A study led by two University of Toronto chemists has shown that potentially harmful chemicals commonly applied to food wrappers can make their way into the bloodstream.
Earlier research has found that perfluorinated chemicals can migrate from wrappers into food. The new study, by environmental chemists Scott Mabury and Jessica D’eon, establishes that the wrappers are a potential source of these chemicals in human blood. Professor Mabury, chair of the department of chemistry, and D’eon, a doctoral student, fed the chemicals to rats, whose blood was monitored daily. The chemicals appeared in the rodents’ bloodstream within four hours, which suggests a similar process could occur in humans.
Researchers have not yet determined the impact of the chemicals on human health, but Mabury says the findings suggest more research is warranted. “I think our results do indicate that a broader look is necessary,” he says, “especially when it comes to the potential for toxicity.”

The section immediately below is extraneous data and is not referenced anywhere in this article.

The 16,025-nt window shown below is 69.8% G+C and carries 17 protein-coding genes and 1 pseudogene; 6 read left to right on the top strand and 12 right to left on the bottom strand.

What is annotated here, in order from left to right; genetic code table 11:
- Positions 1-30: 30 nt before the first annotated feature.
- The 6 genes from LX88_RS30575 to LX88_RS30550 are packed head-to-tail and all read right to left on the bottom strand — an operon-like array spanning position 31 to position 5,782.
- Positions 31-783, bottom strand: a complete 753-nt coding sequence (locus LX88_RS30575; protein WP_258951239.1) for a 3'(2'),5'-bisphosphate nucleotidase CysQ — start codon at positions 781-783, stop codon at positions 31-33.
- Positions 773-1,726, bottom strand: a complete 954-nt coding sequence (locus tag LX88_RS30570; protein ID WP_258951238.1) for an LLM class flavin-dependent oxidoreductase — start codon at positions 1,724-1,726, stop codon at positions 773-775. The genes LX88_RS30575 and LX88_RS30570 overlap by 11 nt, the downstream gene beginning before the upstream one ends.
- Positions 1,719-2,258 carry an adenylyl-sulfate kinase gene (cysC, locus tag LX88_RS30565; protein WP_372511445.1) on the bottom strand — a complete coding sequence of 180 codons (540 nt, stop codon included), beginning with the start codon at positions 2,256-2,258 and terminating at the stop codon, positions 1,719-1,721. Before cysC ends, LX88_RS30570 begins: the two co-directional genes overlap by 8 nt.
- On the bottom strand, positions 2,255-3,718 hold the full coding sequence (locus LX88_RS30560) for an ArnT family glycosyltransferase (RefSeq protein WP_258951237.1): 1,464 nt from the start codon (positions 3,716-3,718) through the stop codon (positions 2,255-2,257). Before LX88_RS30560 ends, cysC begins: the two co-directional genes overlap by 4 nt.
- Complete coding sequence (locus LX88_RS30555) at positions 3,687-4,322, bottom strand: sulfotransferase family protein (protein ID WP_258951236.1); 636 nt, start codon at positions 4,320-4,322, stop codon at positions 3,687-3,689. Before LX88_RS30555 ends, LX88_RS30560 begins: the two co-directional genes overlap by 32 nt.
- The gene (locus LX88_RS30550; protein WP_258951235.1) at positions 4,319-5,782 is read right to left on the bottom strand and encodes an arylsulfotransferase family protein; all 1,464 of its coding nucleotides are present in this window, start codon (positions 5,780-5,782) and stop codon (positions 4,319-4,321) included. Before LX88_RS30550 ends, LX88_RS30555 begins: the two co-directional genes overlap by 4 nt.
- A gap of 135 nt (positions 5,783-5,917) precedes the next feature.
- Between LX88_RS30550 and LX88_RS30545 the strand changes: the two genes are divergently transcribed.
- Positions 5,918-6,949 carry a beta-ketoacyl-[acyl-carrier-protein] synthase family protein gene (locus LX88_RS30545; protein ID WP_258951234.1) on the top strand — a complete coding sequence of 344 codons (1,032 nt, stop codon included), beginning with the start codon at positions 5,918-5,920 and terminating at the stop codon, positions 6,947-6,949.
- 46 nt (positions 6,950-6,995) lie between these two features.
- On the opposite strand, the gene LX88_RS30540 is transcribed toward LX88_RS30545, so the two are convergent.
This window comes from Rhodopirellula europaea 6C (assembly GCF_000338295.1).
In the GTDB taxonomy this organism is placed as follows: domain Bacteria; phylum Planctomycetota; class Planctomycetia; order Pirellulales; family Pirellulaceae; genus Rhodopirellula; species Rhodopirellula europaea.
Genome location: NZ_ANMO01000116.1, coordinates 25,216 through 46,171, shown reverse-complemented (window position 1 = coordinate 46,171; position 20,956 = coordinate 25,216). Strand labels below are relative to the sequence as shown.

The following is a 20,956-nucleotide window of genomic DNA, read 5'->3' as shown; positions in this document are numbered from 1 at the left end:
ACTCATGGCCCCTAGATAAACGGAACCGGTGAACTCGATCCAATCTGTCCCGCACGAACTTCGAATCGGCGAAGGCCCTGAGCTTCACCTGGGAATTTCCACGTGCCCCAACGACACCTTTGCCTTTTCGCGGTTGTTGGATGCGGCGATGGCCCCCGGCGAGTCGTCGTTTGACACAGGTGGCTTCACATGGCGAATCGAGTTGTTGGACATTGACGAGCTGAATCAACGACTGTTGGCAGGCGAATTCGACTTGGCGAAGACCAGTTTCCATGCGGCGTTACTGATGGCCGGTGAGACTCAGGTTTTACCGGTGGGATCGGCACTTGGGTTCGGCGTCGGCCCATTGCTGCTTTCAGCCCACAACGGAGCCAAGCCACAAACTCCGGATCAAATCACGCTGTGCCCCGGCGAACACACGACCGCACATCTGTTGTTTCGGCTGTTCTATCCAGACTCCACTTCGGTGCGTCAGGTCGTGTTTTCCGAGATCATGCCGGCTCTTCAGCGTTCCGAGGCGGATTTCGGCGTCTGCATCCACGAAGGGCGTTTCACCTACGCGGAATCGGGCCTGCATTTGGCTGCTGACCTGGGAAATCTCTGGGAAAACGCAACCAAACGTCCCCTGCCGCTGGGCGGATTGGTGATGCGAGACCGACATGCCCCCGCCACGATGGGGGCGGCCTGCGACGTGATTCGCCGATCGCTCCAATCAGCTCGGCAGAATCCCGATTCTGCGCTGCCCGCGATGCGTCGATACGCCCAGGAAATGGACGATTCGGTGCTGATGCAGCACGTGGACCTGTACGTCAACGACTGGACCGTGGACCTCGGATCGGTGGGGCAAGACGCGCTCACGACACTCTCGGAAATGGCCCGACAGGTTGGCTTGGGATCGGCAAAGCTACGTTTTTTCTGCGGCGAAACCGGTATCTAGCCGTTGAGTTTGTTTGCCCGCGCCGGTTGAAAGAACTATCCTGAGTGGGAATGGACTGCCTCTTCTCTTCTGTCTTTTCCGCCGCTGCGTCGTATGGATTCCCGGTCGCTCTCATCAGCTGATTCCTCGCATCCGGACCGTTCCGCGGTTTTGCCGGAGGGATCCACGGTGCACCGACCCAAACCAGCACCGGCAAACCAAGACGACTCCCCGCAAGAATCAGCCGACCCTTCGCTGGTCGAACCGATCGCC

“I think [regulators] have made three assumptions,” says Mabury. “That the chemicals wouldn’t move off paper into food, they wouldn’t become available to the body and the body wouldn’t process them. They were wrong on all three counts.”
U of T’s 196th Birthday Quiz
Test your knowledge of all things U of T in honour of the university’s 196th anniversary on March 15!
Spreading the Gospel
A Juno Award-winning teacher wants all his students to feel there is a place for them in music
Cities Are Driving Evolution
Globally crowdsourced study shows that white clovers are biologically adapting to city life, demonstrating the profound impact of urbanization